***I have an idea for a short story/novella/novel which has been buzzing around inside of my head for a little while now. I wanted to share a bit of what I have written so far to see if anyone was interested in reading any more. Here you are…***
“You’re listening to Britpop Now on Sonic F.M where we are tied to the nineties every Tuesday between 8 and 10. Kicking the show off there with “Freak” by Strangelove and coming up in just a few minutes we are going to be joined by Simon Marsden, lead singer with This Years Model who were responsible for a clutch of great singles and one fabulous album back in 1996 before…well, we will find out what when we speak to Simon after we hear their debut single “Open Your Eyes”…”
As the intro to the song bounces around the walls of the studio Simon Marsden forces a smile onto his still handsome face and tries not to reveal the truth of the situation. The truth is that he is tired. Tired of being defined by 18 songs that he wrote nearly a quarter of a century ago. Tired of being the former lead singer of a band that very few people remember. And why should they. They weren’t that good. Not really. Not compared to the big boys. Not compared to the bands he loved. The bands that had made him want to be in a band in the first place. No, they were, as one critic had said at the time; “A band that nobody asked for and that nobody needs.” Wanker.
“There we have it, “Open You Eyes” from This Years Model and I am delighted now to be joined, live in the studio, by lead singer with the band Mr Simon Marsden, Simon good evening to you.”
The air was heavy with forced joviality. Simon knew the rules. This was all part of the game. He was a token on the nostalgia board. Hawking tickets to shows in venues small enough to fit his bruised and deflated ego into. Bigging up songs that he now hated. Gushing about other bands who he hated at the time and whose continued success now made him want to kill either them or himself.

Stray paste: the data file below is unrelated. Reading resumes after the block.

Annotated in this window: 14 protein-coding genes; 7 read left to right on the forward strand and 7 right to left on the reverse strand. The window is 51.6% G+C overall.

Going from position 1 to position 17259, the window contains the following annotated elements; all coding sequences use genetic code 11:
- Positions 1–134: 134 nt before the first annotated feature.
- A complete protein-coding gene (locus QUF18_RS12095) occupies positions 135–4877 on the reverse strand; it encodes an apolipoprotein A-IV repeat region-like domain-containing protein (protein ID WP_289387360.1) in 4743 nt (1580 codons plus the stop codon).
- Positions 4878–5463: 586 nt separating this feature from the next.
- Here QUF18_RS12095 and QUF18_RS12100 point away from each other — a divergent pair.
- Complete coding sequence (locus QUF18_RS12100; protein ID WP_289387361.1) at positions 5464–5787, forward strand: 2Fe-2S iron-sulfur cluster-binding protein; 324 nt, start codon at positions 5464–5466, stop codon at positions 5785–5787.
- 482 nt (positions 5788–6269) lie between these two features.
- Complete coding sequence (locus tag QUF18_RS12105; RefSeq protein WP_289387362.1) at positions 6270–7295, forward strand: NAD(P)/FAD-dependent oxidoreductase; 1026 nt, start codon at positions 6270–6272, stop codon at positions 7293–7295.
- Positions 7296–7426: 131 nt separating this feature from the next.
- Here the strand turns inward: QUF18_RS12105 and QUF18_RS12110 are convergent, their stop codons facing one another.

“Good evening Matt, great to be here. Great to hear that song too…good for the bank account!”
He made it sound like a joke. It wasn’t a joke. The trickle of royalties that arrived every quarter were the only thing keeping him from a job in the local supermarket. They provided enough to supplement the live shows and pay his child support.
“Let’s go back to that time then Simon, looking back now do you ever feel like you didn’t achieve what you should have? Three singles, one album and then…”
“Fuck you” Simon thinks.
“Maybe Matt, maybe. But you know we lived the dream for a while. Played around the world. Played alongside some great bands. Had a lot of laughs along the way. That’s more than most people manage.”
“That’s true. But if it hadn’t been for…”
Simon cuts him off, “Listen, Matt, you can’t live your life thinking about the ifs right? Things happen and you either deal with them or you don’t. What happened with Stu was just one of those things. There is no ill feeling.”
That was a lie. A big one. The atmosphere in the studio changes.
“Really?” says Matt “Your lead guitarist and songwriter leaves you to set up shop with another singer…”
“Stu did what he felt he had to do. He’s been incredibly successful so it was clearly the right decision for him. If we had stayed together none of us might have enjoyed the success we have.”
“So you think that you’ve enjoyed a successful career still?”
“Fuck you twice and then fuck you once more for good measure.” he thinks but instead says; “Matt, I know everybody want a feud and I get why…it’s entertaining. And I know that people want me to be bitter. People like that too. But the truth is much more boring. I have a great life…I play regularly, I get to do something I love and I was part of a time in British music that still means so much to people. I’m not a millionaire and, unlike Stu, I ain’t headlining Glastonbury this year but…I’m happy.”